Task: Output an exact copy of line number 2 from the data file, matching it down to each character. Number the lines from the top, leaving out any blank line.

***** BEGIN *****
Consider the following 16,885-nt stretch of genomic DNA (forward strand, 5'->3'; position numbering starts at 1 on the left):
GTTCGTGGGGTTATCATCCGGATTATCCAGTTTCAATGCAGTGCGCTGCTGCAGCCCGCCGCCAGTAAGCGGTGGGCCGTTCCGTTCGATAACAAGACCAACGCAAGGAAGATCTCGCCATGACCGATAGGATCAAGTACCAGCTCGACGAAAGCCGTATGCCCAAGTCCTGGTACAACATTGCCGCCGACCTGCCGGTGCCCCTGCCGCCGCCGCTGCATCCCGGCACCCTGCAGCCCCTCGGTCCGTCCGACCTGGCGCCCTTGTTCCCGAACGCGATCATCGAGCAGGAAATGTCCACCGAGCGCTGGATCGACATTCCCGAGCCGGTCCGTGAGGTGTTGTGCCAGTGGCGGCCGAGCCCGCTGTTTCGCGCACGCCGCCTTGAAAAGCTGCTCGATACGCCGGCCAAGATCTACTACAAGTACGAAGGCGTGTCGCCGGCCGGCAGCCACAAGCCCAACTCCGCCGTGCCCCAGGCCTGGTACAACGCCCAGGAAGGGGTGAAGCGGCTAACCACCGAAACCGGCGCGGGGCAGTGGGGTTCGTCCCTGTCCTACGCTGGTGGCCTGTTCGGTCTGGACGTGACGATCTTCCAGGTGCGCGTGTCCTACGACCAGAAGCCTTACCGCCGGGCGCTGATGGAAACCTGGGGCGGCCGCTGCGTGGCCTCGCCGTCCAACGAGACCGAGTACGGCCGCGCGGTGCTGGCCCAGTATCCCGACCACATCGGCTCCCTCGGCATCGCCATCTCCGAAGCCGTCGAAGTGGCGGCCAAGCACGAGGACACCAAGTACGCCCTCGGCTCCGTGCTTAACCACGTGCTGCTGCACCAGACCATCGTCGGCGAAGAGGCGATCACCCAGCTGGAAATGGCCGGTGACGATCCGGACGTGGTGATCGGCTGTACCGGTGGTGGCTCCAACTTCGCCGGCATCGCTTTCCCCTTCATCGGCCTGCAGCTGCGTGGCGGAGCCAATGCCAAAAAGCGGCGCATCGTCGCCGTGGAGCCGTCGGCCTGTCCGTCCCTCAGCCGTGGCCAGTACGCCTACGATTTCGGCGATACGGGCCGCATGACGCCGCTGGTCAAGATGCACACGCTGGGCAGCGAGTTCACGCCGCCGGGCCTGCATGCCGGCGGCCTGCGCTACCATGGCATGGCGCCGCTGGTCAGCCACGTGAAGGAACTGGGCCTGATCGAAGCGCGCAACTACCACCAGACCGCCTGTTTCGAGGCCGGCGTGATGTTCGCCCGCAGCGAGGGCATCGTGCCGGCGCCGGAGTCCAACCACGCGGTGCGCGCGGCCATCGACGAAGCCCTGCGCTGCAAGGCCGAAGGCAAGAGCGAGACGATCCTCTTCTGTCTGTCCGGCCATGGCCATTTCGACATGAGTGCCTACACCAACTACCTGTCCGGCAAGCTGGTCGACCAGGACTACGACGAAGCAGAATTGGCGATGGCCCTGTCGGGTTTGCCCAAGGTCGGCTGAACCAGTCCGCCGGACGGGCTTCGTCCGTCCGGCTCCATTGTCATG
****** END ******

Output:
GTTCGTGGGGTTATCATCCGGATTATCCAGTTTCAATGCAGTGCGCTGCTGCAGCCCGCCGCCAGTAAGCGGTGGGCCGTTCCGTTCGATAACAAGACCAACGCAAGGAAGATCTCGCCATGACCGATAGGATCAAGTACCAGCTCGACGAAAGCCGTATGCCCAAGTCCTGGTACAACATTGCCGCCGACCTGCCGGTGCCCCTGCCGCCGCCGCTGCATCCCGGCACCCTGCAGCCCCTCGGTCCGTCCGACCTGGCGCCCTTGTTCCCGAACGCGATCATCGAGCAGGAAATGTCCACCGAGCGCTGGATCGACATTCCCGAGCCGGTCCGTGAGGTGTTGTGCCAGTGGCGGCCGAGCCCGCTGTTTCGCGCACGCCGCCTTGAAAAGCTGCTCGATACGCCGGCCAAGATCTACTACAAGTACGAAGGCGTGTCGCCGGCCGGCAGCCACAAGCCCAACTCCGCCGTGCCCCAGGCCTGGTACAACGCCCAGGAAGGGGTGAAGCGGCTAACCACCGAAACCGGCGCGGGGCAGTGGGGTTCGTCCCTGTCCTACGCTGGTGGCCTGTTCGGTCTGGACGTGACGATCTTCCAGGTGCGCGTGTCCTACGACCAGAAGCCTTACCGCCGGGCGCTGATGGAAACCTGGGGCGGCCGCTGCGTGGCCTCGCCGTCCAACGAGACCGAGTACGGCCGCGCGGTGCTGGCCCAGTATCCCGACCACATCGGCTCCCTCGGCATCGCCATCTCCGAAGCCGTCGAAGTGGCGGCCAAGCACGAGGACACCAAGTACGCCCTCGGCTCCGTGCTTAACCACGTGCTGCTGCACCAGACCATCGTCGGCGAAGAGGCGATCACCCAGCTGGAAATGGCCGGTGACGATCCGGACGTGGTGATCGGCTGTACCGGTGGTGGCTCCAACTTCGCCGGCATCGCTTTCCCCTTCATCGGCCTGCAGCTGCGTGGCGGAGCCAATGCCAAAAAGCGGCGCATCGTCGCCGTGGAGCCGTCGGCCTGTCCGTCCCTCAGCCGTGGCCAGTACGCCTACGATTTCGGCGATACGGGCCGCATGACGCCGCTGGTCAAGATGCACACGCTGGGCAGCGAGTTCACGCCGCCGGGCCTGCATGCCGGCGGCCTGCGCTACCATGGCATGGCGCCGCTGGTCAGCCACGTGAAGGAACTGGGCCTGATCGAAGCGCGCAACTACCACCAGACCGCCTGTTTCGAGGCCGGCGTGATGTTCGCCCGCAGCGAGGGCATCGTGCCGGCGCCGGAGTCCAACCACGCGGTGCGCGCGGCCATCGACGAAGCCCTGCGCTGCAAGGCCGAAGGCAAGAGCGAGACGATCCTCTTCTGTCTGTCCGGCCATGGCCATTTCGACATGAGTGCCTACACCAACTACCTGTCCGGCAAGCTGGTCGACCAGGACTACGACGAAGCAGAATTGGCGATGGCCCTGTCGGGTTTGCCCAAGGTCGGCTGAACCAGTCCGCCGGACGGGCTTCGTCCGTCCGGCTCCATTGTCATG